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Tubal Ligation - Female Sterilization 

Introduction
Tubal ligation is usually a permanent form of birth control.  It is a female sterilization procedure commonly referred to as “tying the tubes.”  It is not recommended as a temporary or reversible form of birth control, and should only be used by women that are certain they do not want to have children.  Tubal ligation is usually an outpatient surgery with a short recovery time.
 
The internal female reproductive system includes the ovaries, fallopian tubes, uterus, cervix, and vagina.  The ovaries are two small organs that produce eggs (ova) and hormones.  An ovary typically releases one mature egg each month.  Two fallopian tubes extend from near the ovaries to the uterus.  The fallopian tubes transport the mature eggs to the uterus.  A tubal ligation interrupts the fallopian tubes so that an egg does not have contact with sperm, and pregnancy cannot occur.  You will still ovulate following tubal ligation, but the eggs will be absorbed by your body instead of traveling through the fallopian tubes and into the uterus.

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Treatment
Tubal ligation is usually an outpatient procedure that may be performed at a hospital or outpatient surgery center.  You will be sedated with general anesthesia and will need to have someone else drive you home following your surgery.  Tubal ligation can also be done immediately following a cesarean section or vaginal childbirth.
 
Your surgeon will make a few small incisions in your belly button area.  A laparoscope is used for the procedure.  A laparoscope is a type of endoscope.  It consists of a thin tube with a light and viewing instrument.  Images from the laparoscope may be sent to a video monitor to guide the surgeon during the surgery.  Thin surgical instruments are sent through the laparoscope and the fallopian tubes are closed with a clip or cauterized.  Cauterization uses heat to burn the fallopian tubes to cause scar tissue to close them.  When your procedure is complete, your incisions are closed with a few stitches.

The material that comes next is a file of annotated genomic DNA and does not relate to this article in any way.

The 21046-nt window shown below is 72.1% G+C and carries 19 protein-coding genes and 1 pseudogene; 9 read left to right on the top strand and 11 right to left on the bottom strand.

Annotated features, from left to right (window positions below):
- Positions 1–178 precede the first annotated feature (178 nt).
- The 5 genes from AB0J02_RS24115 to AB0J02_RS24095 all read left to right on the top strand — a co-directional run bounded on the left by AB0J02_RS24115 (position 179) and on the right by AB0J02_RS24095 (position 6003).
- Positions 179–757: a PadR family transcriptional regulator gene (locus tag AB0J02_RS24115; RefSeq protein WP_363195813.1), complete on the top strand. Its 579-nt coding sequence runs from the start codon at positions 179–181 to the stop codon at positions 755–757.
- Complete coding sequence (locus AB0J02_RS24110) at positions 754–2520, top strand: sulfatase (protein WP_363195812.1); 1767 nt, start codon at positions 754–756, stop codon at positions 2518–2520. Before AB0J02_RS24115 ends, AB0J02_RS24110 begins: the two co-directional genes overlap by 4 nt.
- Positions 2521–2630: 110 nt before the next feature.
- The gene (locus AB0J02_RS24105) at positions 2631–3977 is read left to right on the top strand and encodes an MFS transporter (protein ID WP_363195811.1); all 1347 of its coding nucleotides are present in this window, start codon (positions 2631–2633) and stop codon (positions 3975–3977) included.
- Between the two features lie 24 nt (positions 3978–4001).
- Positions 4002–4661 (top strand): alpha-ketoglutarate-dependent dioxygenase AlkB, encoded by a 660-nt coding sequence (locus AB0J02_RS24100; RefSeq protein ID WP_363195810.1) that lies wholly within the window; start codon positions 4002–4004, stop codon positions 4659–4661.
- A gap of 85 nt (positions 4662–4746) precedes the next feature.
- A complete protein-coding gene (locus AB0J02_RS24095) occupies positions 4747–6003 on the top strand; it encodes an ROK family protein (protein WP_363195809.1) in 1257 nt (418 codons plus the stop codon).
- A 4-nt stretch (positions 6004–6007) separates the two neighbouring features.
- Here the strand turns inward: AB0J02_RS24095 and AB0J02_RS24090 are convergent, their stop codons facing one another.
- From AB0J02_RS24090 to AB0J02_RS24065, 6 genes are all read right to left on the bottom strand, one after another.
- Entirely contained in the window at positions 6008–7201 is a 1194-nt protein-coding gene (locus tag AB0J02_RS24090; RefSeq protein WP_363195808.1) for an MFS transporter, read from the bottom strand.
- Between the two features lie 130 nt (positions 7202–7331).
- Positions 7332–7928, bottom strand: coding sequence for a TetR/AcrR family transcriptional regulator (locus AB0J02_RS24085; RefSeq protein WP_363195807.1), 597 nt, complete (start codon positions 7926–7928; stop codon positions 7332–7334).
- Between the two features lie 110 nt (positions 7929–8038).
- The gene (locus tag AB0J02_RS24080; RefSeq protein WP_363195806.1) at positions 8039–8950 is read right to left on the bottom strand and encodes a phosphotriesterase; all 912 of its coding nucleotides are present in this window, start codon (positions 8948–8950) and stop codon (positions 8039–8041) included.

Your doctor will recommend or prescribe pain medication to relieve discomfort following your procedure.  Your doctor will provide you with specific instructions, but typically women are advised to avoid strenuous exercising for several days.  Most women return to work within a few days.  You will have a follow-up appointment to have your stitches removed.

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This information is intended for educational and informational purposes only. It should not be used in place of an individual consultation or examination or replace the advice of your health care professional and should not be relied upon to determine diagnosis or course of treatment.

The iHealthSpot patient education library was written collaboratively by the iHealthSpot editorial team which includes Senior Medical Authors Dr. Mary Car-Blanchard, OTD/OTR/L and Valerie K. Clark, and the following editorial advisors: Steve Meadows, MD, Ernie F. Soto, DDS, Ronald J. Glatzer, MD, Jonathan Rosenberg, MD, Christopher M. Nolte, MD, David Applebaum, MD, Jonathan M. Tarrash, MD, and Paula Soto, RN/BSN. This content complies with the HONcode standard for trustworthy health information. The library commenced development on September 1, 2005 with the latest update/addition on April 13th, 2016. For information on iHealthSpot’s other services including medical website design, visit www.iHealthSpot.com.